Former vice-chancellor of the University of Ibadan, Prof Olufemi Bamiro, speaks to ALEXANDER OKERE about his academic journey and life after his tenure as VC of one Nigeria’s foremost universities
Academic activities in public universities have been grounded for months over the strike by the Academic Staff Union of Universities following the refusal of the Federal Government to sign and implement the renegotiated 2009 agreement. What are your thoughts about the current situation?
It is very unfortunate because nothing destroys our system more than all these unstable (academic) calendars arising from these strikes by unions. Once upon a time, it used to be the students but now, it is the members of staff. Since 1993, the number of weeks of national strikes which I have been monitoring is close to 240, if not more. You can imagine the impact on individuals and the image of the universities. I am not apportioning blame; I am just trying to let us appreciate the impact of such things. From the name, university, we are supposed to be operating in a global environment. Nigerian universities used to be very attractive; students from far and near used to come here. But now, how can a Ghanaian or Kenyan come here when they are not sure of the number of years they would spend for a degree programme? The impact of the strike cannot be measured.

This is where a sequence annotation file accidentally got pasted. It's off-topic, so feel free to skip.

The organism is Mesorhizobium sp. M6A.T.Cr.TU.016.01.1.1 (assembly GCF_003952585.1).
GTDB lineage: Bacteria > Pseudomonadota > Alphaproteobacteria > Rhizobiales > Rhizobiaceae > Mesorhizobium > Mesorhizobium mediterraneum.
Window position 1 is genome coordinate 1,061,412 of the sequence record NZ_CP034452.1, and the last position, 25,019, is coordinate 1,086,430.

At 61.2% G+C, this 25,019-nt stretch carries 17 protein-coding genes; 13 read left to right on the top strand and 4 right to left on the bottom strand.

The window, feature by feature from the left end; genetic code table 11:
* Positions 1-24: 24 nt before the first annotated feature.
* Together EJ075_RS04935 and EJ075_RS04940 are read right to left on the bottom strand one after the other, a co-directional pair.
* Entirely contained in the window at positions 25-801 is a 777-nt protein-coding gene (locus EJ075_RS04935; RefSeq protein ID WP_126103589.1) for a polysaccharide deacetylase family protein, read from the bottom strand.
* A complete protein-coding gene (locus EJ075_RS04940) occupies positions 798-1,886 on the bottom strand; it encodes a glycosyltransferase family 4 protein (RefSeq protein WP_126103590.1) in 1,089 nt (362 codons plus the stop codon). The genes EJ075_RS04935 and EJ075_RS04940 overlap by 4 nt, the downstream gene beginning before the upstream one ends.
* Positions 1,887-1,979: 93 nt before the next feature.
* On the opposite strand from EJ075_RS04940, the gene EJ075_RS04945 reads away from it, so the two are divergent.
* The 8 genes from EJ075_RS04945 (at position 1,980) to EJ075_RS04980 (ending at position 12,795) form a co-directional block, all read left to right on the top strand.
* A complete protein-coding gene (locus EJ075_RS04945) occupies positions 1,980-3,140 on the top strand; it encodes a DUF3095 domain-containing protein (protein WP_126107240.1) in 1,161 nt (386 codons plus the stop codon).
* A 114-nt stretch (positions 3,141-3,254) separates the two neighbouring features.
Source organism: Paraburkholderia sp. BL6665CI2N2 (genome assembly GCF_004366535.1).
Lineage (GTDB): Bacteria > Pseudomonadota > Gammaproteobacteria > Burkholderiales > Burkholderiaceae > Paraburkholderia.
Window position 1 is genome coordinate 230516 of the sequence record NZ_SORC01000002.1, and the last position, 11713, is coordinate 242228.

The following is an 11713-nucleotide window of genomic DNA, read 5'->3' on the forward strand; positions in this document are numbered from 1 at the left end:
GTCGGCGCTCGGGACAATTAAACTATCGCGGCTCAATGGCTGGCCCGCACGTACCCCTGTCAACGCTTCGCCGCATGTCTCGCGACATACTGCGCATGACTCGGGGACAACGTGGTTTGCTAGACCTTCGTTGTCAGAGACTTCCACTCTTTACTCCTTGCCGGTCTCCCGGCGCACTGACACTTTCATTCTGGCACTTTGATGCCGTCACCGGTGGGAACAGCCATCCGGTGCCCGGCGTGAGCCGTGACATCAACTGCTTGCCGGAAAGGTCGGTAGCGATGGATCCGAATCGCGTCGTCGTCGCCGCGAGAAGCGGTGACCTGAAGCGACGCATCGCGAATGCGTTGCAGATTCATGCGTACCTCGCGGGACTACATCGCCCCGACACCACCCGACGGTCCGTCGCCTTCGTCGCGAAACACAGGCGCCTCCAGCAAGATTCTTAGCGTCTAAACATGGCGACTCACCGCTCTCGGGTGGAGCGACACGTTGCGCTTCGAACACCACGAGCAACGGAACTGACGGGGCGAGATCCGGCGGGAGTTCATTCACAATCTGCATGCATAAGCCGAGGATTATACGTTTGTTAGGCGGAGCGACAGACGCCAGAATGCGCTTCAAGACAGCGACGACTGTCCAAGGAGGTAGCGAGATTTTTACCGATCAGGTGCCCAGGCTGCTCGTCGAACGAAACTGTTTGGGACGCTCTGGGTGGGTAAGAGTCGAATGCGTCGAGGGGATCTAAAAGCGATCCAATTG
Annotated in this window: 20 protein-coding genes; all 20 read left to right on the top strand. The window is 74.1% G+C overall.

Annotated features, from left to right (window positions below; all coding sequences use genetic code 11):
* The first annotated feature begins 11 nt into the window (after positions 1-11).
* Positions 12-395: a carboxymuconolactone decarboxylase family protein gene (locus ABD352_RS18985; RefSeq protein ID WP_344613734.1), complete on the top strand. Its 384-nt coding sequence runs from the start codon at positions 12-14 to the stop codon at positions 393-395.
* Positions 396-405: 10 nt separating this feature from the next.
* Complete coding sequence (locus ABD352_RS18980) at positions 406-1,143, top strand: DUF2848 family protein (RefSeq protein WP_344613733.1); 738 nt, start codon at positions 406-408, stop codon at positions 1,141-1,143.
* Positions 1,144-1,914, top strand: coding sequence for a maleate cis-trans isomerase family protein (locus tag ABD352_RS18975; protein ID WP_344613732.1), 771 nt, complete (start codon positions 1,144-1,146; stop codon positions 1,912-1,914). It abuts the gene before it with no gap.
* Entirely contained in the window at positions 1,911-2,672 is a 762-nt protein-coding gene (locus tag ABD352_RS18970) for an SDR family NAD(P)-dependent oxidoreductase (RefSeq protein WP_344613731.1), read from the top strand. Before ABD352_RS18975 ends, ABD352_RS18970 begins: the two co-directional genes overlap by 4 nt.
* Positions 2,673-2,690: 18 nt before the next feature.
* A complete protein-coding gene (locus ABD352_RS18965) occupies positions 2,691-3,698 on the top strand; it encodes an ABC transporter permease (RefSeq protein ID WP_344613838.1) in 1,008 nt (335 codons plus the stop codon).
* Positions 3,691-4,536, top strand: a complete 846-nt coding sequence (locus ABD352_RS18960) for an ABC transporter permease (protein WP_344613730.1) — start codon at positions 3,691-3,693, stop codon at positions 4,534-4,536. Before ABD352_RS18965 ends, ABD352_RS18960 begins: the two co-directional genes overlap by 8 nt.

Isn’t there a way to negotiate and make sure whatever is signed is implementable?
A situation where one keeps signing things they cannot implement, to me, is rather unfortunate.
What were the challenges you grappled with during your tenure as the vice-chancellor of University of Ibadan?
I must say I thank God because, in my administration, we worked as a team. We had a governing council peopled by the likes of the late Gamaliel Onosode. They were fantastic people and we worked together. Onosode told us we had a fantastic vision but asked us about our strategic plan to implement our vision. So, we had to pocket our pride. A university cannot be run without a strategic plan. The moment we had a strategic plan, we worked towards it. That helped my administration. UI was a university managed based on data. In other words, I could tell you how much we were spending. We managed the resources. It was because of UI that the Tertiary Education Trust Fund insisted that every university must have a strategic plan.